Preferred Degradation of the Cell Division Protein FtsZ by ADEP-activated ClpP Protease and its use in understanding Divisome Progression

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URI: http://hdl.handle.net/10900/132155
http://nbn-resolving.de/urn:nbn:de:bsz:21-dspace-1321553
http://dx.doi.org/10.15496/publikation-73511
Dokumentart: PhDThesis
Date: 2022-10-05
Language: English
Faculty: 7 Mathematisch-Naturwissenschaftliche Fakultät
Department: Biologie
Advisor: Sass, Peter (Dr.)
Day of Oral Examination: 2022-08-01
DDC Classifikation: 500 - Natural sciences and mathematics
Other Keywords:
FtsZ
cell division
Bacillus subtilis
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Abstract:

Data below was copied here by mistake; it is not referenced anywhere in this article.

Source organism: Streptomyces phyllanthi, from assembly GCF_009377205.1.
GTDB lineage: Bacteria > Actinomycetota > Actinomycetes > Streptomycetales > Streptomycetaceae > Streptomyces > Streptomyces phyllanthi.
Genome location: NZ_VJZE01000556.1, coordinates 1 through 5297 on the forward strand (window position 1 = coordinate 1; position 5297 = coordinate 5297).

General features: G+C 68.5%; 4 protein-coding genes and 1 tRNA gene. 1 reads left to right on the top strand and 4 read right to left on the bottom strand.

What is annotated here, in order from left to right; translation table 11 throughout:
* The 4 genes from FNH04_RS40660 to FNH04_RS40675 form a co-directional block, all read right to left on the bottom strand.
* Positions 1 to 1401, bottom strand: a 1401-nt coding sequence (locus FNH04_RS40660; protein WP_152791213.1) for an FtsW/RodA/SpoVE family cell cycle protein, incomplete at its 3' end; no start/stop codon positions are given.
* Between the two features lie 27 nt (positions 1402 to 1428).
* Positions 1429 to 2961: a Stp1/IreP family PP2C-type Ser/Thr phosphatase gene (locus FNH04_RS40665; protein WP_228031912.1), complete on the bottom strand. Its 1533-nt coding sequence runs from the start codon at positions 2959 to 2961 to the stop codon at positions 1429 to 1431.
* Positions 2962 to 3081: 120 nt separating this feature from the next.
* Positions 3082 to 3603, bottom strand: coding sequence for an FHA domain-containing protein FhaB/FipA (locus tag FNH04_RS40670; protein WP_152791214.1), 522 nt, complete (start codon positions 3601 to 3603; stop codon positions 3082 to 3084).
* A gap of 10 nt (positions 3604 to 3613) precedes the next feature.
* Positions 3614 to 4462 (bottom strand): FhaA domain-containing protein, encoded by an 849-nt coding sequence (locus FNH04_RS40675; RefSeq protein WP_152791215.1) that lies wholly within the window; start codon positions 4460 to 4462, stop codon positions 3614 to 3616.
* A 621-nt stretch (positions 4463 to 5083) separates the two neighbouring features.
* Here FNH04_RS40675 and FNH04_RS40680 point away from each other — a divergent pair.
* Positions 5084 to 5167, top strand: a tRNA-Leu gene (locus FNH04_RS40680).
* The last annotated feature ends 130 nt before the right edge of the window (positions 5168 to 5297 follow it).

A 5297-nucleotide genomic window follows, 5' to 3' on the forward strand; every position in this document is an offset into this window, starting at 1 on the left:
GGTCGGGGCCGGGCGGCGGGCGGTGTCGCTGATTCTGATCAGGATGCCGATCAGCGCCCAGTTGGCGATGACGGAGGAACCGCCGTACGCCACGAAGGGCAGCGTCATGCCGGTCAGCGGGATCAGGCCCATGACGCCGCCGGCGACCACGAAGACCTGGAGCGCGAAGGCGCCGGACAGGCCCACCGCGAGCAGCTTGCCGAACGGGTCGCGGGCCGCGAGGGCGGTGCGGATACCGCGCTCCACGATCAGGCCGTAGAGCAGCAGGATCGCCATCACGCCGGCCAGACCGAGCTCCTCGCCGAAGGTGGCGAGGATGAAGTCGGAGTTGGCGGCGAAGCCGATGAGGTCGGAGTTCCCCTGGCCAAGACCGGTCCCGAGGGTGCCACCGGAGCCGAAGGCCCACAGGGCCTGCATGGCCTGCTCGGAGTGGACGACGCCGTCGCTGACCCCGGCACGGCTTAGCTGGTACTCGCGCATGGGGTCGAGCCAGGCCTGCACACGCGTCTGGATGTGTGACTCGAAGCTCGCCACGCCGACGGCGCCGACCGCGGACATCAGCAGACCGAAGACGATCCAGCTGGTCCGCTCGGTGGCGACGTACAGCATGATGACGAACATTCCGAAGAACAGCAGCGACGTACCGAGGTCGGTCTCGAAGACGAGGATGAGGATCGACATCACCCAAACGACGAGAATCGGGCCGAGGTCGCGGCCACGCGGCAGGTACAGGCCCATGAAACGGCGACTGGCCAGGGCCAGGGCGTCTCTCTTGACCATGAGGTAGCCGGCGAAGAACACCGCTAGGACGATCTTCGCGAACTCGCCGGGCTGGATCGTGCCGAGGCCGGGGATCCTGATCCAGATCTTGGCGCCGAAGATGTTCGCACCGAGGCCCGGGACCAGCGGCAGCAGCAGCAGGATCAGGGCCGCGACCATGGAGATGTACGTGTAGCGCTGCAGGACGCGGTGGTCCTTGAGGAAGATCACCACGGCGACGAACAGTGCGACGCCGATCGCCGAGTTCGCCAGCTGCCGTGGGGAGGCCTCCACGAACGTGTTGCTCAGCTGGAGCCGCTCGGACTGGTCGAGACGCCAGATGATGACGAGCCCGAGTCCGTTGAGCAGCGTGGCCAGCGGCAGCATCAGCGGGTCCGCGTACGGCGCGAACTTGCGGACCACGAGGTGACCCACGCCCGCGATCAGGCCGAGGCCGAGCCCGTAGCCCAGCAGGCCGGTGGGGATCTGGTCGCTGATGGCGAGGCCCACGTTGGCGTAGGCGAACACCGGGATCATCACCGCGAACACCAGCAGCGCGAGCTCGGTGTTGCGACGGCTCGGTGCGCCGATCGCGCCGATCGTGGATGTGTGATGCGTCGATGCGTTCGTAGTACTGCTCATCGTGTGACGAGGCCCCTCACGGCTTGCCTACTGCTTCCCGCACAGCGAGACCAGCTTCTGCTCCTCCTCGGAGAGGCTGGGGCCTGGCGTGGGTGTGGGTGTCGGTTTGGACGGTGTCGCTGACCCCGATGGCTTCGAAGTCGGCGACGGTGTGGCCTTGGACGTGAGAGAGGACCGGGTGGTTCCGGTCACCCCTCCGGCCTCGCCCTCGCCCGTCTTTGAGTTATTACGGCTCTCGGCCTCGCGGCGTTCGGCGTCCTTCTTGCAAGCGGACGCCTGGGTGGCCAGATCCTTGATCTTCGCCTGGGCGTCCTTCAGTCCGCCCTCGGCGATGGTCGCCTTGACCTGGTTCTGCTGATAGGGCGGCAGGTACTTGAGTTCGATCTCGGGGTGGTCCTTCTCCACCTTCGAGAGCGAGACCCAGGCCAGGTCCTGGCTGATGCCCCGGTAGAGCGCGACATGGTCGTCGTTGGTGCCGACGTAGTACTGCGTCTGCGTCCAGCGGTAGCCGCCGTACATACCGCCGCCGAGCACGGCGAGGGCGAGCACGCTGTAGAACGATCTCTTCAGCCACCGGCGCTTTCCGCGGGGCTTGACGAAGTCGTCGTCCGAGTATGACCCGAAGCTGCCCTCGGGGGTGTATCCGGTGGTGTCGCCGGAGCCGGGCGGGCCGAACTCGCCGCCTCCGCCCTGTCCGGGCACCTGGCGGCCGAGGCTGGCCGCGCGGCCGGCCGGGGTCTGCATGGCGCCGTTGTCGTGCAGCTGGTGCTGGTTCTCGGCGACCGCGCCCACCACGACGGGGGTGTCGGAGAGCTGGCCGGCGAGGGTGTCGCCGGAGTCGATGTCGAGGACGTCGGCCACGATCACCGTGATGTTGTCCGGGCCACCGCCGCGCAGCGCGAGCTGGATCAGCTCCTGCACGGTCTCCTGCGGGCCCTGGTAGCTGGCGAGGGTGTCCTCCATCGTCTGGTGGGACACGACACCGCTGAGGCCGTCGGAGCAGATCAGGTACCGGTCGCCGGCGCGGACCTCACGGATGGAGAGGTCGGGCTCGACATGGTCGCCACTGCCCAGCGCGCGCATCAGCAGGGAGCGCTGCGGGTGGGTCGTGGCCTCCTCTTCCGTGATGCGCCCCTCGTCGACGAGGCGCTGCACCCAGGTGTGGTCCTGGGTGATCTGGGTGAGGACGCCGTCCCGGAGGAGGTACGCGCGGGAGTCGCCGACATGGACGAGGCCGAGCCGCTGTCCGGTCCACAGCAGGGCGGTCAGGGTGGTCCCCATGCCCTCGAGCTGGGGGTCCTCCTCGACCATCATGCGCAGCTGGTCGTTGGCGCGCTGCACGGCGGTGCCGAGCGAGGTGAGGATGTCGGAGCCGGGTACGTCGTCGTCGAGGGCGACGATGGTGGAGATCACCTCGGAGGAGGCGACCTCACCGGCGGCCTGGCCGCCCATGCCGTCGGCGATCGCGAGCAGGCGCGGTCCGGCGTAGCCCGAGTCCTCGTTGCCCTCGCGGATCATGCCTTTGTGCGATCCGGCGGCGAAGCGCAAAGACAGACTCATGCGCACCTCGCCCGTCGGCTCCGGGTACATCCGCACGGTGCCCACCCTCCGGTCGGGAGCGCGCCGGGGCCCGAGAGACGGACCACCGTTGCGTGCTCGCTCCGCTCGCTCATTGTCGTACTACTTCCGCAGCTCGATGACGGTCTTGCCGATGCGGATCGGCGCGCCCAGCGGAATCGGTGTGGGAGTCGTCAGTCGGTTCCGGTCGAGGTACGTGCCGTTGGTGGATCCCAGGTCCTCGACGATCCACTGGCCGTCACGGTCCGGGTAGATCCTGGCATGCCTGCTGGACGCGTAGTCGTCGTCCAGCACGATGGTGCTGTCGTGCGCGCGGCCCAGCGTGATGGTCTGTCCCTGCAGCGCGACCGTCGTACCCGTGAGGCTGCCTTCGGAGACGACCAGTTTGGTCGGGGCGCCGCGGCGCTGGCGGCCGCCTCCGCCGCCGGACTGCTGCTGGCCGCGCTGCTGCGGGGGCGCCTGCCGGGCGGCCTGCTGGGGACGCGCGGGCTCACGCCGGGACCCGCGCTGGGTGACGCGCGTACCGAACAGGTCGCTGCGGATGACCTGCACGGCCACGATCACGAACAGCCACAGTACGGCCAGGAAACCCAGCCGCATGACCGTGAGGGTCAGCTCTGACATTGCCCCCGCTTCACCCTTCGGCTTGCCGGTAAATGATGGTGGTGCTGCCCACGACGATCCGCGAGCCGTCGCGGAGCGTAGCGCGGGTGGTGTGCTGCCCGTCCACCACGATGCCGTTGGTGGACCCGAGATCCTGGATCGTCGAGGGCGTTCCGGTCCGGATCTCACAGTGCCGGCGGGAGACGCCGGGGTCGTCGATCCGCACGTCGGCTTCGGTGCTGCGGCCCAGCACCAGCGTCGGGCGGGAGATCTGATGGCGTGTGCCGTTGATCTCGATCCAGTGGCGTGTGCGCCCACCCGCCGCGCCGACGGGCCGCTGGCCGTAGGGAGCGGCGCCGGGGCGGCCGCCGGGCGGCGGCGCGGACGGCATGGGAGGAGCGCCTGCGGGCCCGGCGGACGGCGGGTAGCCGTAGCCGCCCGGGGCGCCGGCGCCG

Cell division is a vital process for bacteria and therefore requires the precise coordination in terms of timing and spacing. FtsZ polymerizes in a nucleotide-dependent manner into protofilaments that form higher ordered structures via lateral interactions, thereby assembling the so called Z ring at the future division site. Here, the Z ring serves as a scaffold for other cell division proteins to adhere to, together assembling the so-called divisome. During the past years, cell division has gained considerable attention as it represents a promising target for antibiotic interference. Since FtsZ is highly conserved among bacteria and acts as a central player during cell division, the protein emerged to be of particular interest. In this context, cellular FtsZ is rapidly depleted when cells were treated with acyldepsipeptide antibiotics (ADEP). Importantly, ADEP does not directly bind to FtsZ but displays an unusual mechanism. ADEPs bind to the bacterial ClpP peptidase thereby inhibiting all natural functions of ClpP and furthermore activating it for the degradation of nascent peptides at the ribosome and, interestingly, for the untimely proteolysis of FtsZ. To date, FtsZ is the first and only folded bacterial protein that was shown to be degraded by ADEP-activated ClpP (ADEP-ClpP) in vitro as well as in vivo, whereas other tested proteins resist degradation. In this thesis, we unraveled the structural and physicochemical features of FtsZ that make it a preferred and especially vulnerable target for ADEP-ClpP. A closer look at the structure of FtsZ shows that it is a globular protein with a disordered C terminus that protrudes from the core domain and is important for the interaction with other cell division proteins. Therefore, the C terminus of FtsZ would represent a very likely target structure for the attack by ADEP-ClpP. Surprisingly, we showed that the flexible C terminus of FtsZ is not the preferred target site, but revealed that the short N-terminus of FtsZ is preferably targeted by ADEP-ClpP. Furthermore, we showed that N terminal attack of FtsZ by ADEP-ClpP leads to N-terminal unfolding of the protein. To date, ClpP has never been shown to degrade a folded protein without the help of a cognate energy-driven ATPase. In this context, it emerged that the hydrophobicity of the N terminus is decisive for the degradation of FtsZ and we suggest that N-terminal unfolding of FtsZ is driven by means of hydrophobic interactions between the hydrophobic N terminus of FtsZ and the hydrophobic rim of the entrance pore of the ClpP barrel. Furthermore, we demonstrated that unfolding and degradation of FtsZ is prevented upon binding of either GTP or GTPꝩS (the latter represents a non-hydrolyzable derivative of GTP that inhibits FtsZ polymerization). These results imply that nucleotide-devoid FtsZ may be characterized by a rather loose protein fold, and that ADEP-ClpP is therefore capable of N terminally unfolding and degrading FtsZ. Further investigations of the degradation process at elevated concentrations of ADEP/ClpP revealed that the C terminus of FtsZ becomes an additional target, suggesting a broadening of the target spectrum of ADEP-ClpP at increased concentrations. Therefore, our results elaborate the molecular basis for the earlier observed distinct phenotypes of Bacillus subtilis cells that were treated with different concentrations of ADEP. In this context, at low inhibitory concentrations of ADEP, cells proceed biomass production and other cellular processes, while cell division is abrogated due to the degradation of FtsZ. This results in a filamentous growth of rod-shaped B. subtilis cells. We suggest that under these conditions, ADEP-ClpP preferably targets and degrades FtsZ due to the here described characteristics of FtsZ that make this protein an especially attractive and vulnerable substrate for ADEP-ClpP. In contrast, when cells are treated with high concentrations of ADEP, biomass production ceases and cells display an uneven cell morphology indicating that severe additional damage has occurred to the cells. Hence, we propose that under these conditions, the target spectrum of ADEP-ClpP is broadened and other putative protein targets are degraded in addition to FtsZ. The different phenotypes described here indicated that at low ADEP concentrations the cytoplasmic FtsZ pool is rapidly depleted. This allowed us to further use ADEP as a tool to study the molecular principles of Z-ring assembly and progression. The Z-ring represents a highly dynamic structure that treadmills around the division plane, thereby guiding peptidoglycan synthesis in order to build the septal cell wall. The dynamic treadmilling motion of FtsZ filaments results from the constant incorporation of FtsZ monomers at one end, while depolymerization occurs from the opposite end. Hence, FtsZ dynamics strictly rely on a cytoplasmic FtsZ pool that ensures the constant supply with new monomers. By employing time-lapse fluorescence microscopy we investigated the fate of different stages of the Z ring upon the depletion of the cytoplasmic FtsZ pool at low inhibitory concentrations of ADEP. We observed that the initiation of Z ring formation was inhibited and that established early-stage Z rings disintegrated under these conditions. However, Z rings that had already entered a later stage finalized septum formation and cell division. Therefore, a two-step model of Z ring assembly and progression is suggested: (i) During the early stages of cell division, the cytoplasmic FtsZ pool is required for Z ring assembly, and Z ring dynamics are important to drive the assembly of the early divisome. However, (ii) at the later stage, Z ring dynamics are less important and the divisome finalizes cell division independent of the depletion of the cytoplasmic FtsZ pool. In summary, this work contributes to a better understanding of the mechanism of action of ADEP and characterizes the structural and physicochemical features of FtsZ that make the central cell division protein a preferred target for the degradation by ADEP-ClpP. Furthermore, this work validates ADEP as a molecular tool to study bacterial cell division, and we provided new insights into the principles of cell division.